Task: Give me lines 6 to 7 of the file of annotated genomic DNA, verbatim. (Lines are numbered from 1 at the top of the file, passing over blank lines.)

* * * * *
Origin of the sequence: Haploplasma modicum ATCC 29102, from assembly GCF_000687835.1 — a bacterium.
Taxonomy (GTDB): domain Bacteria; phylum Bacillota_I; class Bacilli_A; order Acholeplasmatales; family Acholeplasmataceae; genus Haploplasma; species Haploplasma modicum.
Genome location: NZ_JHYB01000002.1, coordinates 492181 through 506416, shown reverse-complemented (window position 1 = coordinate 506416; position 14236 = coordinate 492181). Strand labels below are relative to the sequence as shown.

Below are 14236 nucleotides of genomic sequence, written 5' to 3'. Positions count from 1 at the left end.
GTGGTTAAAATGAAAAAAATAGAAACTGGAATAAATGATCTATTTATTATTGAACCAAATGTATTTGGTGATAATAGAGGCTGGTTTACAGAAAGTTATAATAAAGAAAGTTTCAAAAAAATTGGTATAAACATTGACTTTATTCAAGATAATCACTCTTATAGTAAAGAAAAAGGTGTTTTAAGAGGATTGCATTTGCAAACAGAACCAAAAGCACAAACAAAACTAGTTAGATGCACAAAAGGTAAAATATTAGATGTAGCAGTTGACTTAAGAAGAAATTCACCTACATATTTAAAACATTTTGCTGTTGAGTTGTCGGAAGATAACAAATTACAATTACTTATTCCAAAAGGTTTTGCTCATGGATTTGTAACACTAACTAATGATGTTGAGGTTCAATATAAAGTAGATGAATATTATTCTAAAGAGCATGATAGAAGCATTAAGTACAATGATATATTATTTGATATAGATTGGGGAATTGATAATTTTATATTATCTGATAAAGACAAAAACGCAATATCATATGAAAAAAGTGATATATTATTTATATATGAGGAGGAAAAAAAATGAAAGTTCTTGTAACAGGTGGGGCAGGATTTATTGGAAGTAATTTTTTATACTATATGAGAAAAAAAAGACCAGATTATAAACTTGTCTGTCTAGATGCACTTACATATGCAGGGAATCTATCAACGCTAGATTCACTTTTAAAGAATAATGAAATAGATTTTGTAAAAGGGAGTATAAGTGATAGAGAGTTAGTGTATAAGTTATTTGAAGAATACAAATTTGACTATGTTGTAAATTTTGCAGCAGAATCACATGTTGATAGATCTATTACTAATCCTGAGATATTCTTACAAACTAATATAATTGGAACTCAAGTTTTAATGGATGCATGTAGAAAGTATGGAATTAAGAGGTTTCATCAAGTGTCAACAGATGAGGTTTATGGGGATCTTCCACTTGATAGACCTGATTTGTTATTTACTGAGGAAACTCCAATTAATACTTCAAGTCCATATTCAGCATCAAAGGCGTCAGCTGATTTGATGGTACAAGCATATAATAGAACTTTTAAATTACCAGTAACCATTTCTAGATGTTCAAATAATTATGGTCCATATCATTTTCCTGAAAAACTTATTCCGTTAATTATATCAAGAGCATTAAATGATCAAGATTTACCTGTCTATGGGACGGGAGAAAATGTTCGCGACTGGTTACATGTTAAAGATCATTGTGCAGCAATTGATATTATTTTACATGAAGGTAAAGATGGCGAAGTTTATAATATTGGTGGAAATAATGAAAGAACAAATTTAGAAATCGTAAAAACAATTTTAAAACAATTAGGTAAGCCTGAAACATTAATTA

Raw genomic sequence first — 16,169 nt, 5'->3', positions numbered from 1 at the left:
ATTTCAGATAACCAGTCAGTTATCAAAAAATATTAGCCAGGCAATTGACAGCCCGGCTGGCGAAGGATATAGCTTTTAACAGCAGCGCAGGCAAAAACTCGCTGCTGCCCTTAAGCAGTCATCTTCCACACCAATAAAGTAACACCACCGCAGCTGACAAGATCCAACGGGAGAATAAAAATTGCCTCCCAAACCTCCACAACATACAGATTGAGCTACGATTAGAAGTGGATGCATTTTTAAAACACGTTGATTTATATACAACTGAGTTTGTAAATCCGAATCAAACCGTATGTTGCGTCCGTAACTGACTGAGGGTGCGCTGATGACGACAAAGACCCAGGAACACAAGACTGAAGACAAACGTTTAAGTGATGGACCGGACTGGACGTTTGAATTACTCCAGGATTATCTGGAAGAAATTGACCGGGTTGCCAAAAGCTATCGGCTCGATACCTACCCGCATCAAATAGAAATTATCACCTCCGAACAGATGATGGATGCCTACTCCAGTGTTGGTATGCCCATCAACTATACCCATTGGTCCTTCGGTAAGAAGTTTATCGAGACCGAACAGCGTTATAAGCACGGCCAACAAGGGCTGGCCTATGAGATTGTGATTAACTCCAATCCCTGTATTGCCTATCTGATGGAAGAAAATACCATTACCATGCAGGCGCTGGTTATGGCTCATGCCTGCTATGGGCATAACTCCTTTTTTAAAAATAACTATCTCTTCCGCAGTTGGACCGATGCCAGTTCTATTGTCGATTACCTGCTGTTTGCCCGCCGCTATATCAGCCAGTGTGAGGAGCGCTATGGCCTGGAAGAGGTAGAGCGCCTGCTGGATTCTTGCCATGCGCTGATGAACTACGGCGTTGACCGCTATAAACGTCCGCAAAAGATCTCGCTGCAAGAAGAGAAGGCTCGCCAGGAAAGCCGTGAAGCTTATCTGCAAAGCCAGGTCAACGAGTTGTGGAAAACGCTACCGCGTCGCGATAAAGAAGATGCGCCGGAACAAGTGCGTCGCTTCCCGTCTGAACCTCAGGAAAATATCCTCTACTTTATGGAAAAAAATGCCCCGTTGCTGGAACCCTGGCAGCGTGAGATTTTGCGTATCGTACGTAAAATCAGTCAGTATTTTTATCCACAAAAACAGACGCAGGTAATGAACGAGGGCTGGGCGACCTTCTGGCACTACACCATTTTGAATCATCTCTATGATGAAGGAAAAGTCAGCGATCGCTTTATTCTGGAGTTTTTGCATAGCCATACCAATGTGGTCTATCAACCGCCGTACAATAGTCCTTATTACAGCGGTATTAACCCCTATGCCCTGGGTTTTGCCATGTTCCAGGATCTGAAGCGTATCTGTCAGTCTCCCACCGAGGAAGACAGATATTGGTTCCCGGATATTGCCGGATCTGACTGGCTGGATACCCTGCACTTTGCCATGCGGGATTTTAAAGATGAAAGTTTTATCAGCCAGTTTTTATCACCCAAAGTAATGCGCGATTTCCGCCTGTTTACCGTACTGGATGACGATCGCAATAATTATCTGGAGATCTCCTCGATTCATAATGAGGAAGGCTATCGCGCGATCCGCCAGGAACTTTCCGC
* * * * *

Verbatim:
Raw genomic sequence first — 16,169 nt, 5'->3', positions numbered from 1 at the left:
ATTTCAGATAACCAGTCAGTTATCAAAAAATATTAGCCAGGCAATTGACAGCCCGGCTGGCGAAGGATATAGCTTTTAACAGCAGCGCAGGCAAAAACTCGCTGCTGCCCTTAAGCAGTCATCTTCCACACCAATAAAGTAACACCACCGCAGCTGACAAGATCCAACGGGAGAATAAAAATTGCCTCCCAAACCTCCACAACATACAGATTGAGCTACGATTAGAAGTGGATGCATTTTTAAAACACGTTGATTTATATACAACTGAGTTTGTAAATCCGAATCAAACCGTATGTTGCGTCCGTAACTGACTGAGGGTGCGCTGATGACGACAAAGACCCAGGAACACAAGACTGAAGACAAACGTTTAAGTGATGGACCGGACTGGACGTTTGAATTACTCCAGGATTATCTGGAAGAAATTGACCGGGTTGCCAAAAGCTATCGGCTCGATACCTACCCGCATCAAATAGAAATTATCACCTCCGAACAGATGATGGATGCCTACTCCAGTGTTGGTATGCCCATCAACTATACCCATTGGTCCTTCGGTAAGAAGTTTATCGAGACCGAACAGCGTTATAAGCACGGCCAACAAGGGCTGGCCTATGAGATTGTGATTAACTCCAATCCCTGTATTGCCTATCTGATGGAAGAAAATACCATTACCATGCAGGCGCTGGTTATGGCTCATGCCTGCTATGGGCATAACTCCTTTTTTAAAAATAACTATCTCTTCCGCAGTTGGACCGATGCCAGTTCTATTGTCGATTACCTGCTGTTTGCCCGCCGCTATATCAGCCAGTGTGAGGAGCGCTATGGCCTGGAAGAGGTAGAGCGCCTGCTGGATTCTTGCCATGCGCTGATGAACTACGGCGTTGACCGCTATAAACGTCCGCAAAAGATCTCGCTGCAAGAAGAGAAGGCTCGCCAGGAAAGCCGTGAAGCTTATCTGCAAAGCCAGGTCAACGAGTTGTGGAAAACGCTACCGCGTCGCGATAAAGAAGATGCGCCGGAACAAGTGCGTCGCTTCCCGTCTGAACCTCAGGAAAATATCCTCTACTTTATGGAAAAAAATGCCCCGTTGCTGGAACCCTGGCAGCGTGAGATTTTGCGTATCGTACGTAAAATCAGTCAGTATTTTTATCCACAAAAACAGACGCAGGTAATGAACGAGGGCTGGGCGACCTTCTGGCACTACACCATTTTGAATCATCTCTATGATGAAGGAAAAGTCAGCGATCGCTTTATTCTGGAGTTTTTGCATAGCCATACCAATGTGGTCTATCAACCGCCGTACAATAGTCCTTATTACAGCGGTATTAACCCCTATGCCCTGGGTTTTGCCATGTTCCAGGATCTGAAGCGTATCTGTCAGTCTCCCACCGAGGAAGACAGATATTGGTTCCCGGATATTGCCGGATCTGACTGGCTGGATACCCTGCACTTTGCCATGCGGGATTTTAAAGATGAAAGTTTTATCAGCCAGTTTTTATCACCCAAAGTAATGCGCGATTTCCGCCTGTTTACCGTACTGGATGACGATCGCAATAATTATCTGGAGATCTCCTCGATTCATAATGAGGAAGGCTATCGCGCGATCCGCCAGGAACTTTCCGC